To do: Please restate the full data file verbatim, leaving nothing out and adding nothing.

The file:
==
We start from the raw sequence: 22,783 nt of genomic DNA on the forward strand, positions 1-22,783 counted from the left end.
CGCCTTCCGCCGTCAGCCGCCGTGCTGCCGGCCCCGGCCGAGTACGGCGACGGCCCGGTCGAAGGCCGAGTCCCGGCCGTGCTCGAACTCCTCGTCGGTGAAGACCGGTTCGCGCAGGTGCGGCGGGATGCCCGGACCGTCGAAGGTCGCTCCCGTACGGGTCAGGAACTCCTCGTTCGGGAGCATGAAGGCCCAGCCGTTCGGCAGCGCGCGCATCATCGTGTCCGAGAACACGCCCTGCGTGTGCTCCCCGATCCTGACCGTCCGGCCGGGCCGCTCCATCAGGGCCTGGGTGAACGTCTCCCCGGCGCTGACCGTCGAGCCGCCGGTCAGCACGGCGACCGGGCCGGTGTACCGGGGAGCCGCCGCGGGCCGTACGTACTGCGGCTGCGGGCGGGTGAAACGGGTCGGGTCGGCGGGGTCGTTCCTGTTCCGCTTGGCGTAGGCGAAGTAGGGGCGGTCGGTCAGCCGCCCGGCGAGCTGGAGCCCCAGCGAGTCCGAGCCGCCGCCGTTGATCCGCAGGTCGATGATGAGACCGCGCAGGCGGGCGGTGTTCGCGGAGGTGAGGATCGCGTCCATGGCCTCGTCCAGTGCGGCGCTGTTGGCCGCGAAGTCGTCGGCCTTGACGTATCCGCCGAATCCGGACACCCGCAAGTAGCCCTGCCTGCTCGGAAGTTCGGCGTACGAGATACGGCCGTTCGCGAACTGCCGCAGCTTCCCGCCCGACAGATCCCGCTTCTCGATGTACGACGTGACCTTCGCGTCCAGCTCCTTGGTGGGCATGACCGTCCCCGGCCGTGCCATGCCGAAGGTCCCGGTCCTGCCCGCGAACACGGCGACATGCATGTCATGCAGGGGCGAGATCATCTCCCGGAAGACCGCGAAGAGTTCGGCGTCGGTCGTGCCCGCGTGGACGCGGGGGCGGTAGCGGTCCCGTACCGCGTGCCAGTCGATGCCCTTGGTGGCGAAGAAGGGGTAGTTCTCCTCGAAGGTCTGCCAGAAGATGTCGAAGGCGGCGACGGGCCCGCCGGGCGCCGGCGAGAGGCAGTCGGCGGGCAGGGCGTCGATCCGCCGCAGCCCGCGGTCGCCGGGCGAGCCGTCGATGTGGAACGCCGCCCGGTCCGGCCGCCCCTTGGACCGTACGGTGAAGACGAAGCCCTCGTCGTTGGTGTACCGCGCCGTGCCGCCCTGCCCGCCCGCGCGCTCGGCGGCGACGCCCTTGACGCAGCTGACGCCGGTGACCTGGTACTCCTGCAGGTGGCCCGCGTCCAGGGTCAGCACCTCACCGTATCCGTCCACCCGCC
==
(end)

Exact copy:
We start from the raw sequence: 22,783 nt of genomic DNA on the forward strand, positions 1-22,783 counted from the left end.
CGCCTTCCGCCGTCAGCCGCCGTGCTGCCGGCCCCGGCCGAGTACGGCGACGGCCCGGTCGAAGGCCGAGTCCCGGCCGTGCTCGAACTCCTCGTCGGTGAAGACCGGTTCGCGCAGGTGCGGCGGGATGCCCGGACCGTCGAAGGTCGCTCCCGTACGGGTCAGGAACTCCTCGTTCGGGAGCATGAAGGCCCAGCCGTTCGGCAGCGCGCGCATCATCGTGTCCGAGAACACGCCCTGCGTGTGCTCCCCGATCCTGACCGTCCGGCCGGGCCGCTCCATCAGGGCCTGGGTGAACGTCTCCCCGGCGCTGACCGTCGAGCCGCCGGTCAGCACGGCGACCGGGCCGGTGTACCGGGGAGCCGCCGCGGGCCGTACGTACTGCGGCTGCGGGCGGGTGAAACGGGTCGGGTCGGCGGGGTCGTTCCTGTTCCGCTTGGCGTAGGCGAAGTAGGGGCGGTCGGTCAGCCGCCCGGCGAGCTGGAGCCCCAGCGAGTCCGAGCCGCCGCCGTTGATCCGCAGGTCGATGATGAGACCGCGCAGGCGGGCGGTGTTCGCGGAGGTGAGGATCGCGTCCATGGCCTCGTCCAGTGCGGCGCTGTTGGCCGCGAAGTCGTCGGCCTTGACGTATCCGCCGAATCCGGACACCCGCAAGTAGCCCTGCCTGCTCGGAAGTTCGGCGTACGAGATACGGCCGTTCGCGAACTGCCGCAGCTTCCCGCCCGACAGATCCCGCTTCTCGATGTACGACGTGACCTTCGCGTCCAGCTCCTTGGTGGGCATGACCGTCCCCGGCCGTGCCATGCCGAAGGTCCCGGTCCTGCCCGCGAACACGGCGACATGCATGTCATGCAGGGGCGAGATCATCTCCCGGAAGACCGCGAAGAGTTCGGCGTCGGTCGTGCCCGCGTGGACGCGGGGGCGGTAGCGGTCCCGTACCGCGTGCCAGTCGATGCCCTTGGTGGCGAAGAAGGGGTAGTTCTCCTCGAAGGTCTGCCAGAAGATGTCGAAGGCGGCGACGGGCCCGCCGGGCGCCGGCGAGAGGCAGTCGGCGGGCAGGGCGTCGATCCGCCGCAGCCCGCGGTCGCCGGGCGAGCCGTCGATGTGGAACGCCGCCCGGTCCGGCCGCCCCTTGGACCGTACGGTGAAGACGAAGCCCTCGTCGTTGGTGTACCGCGCCGTGCCGCCCTGCCCGCCCGCGCGCTCGGCGGCGACGCCCTTGACGCAGCTGACGCCGGTGACCTGGTACTCCTGCAGGTGGCCCGCGTCCAGGGTCAGCACCTCACCGTATCCGTCCACCCGCC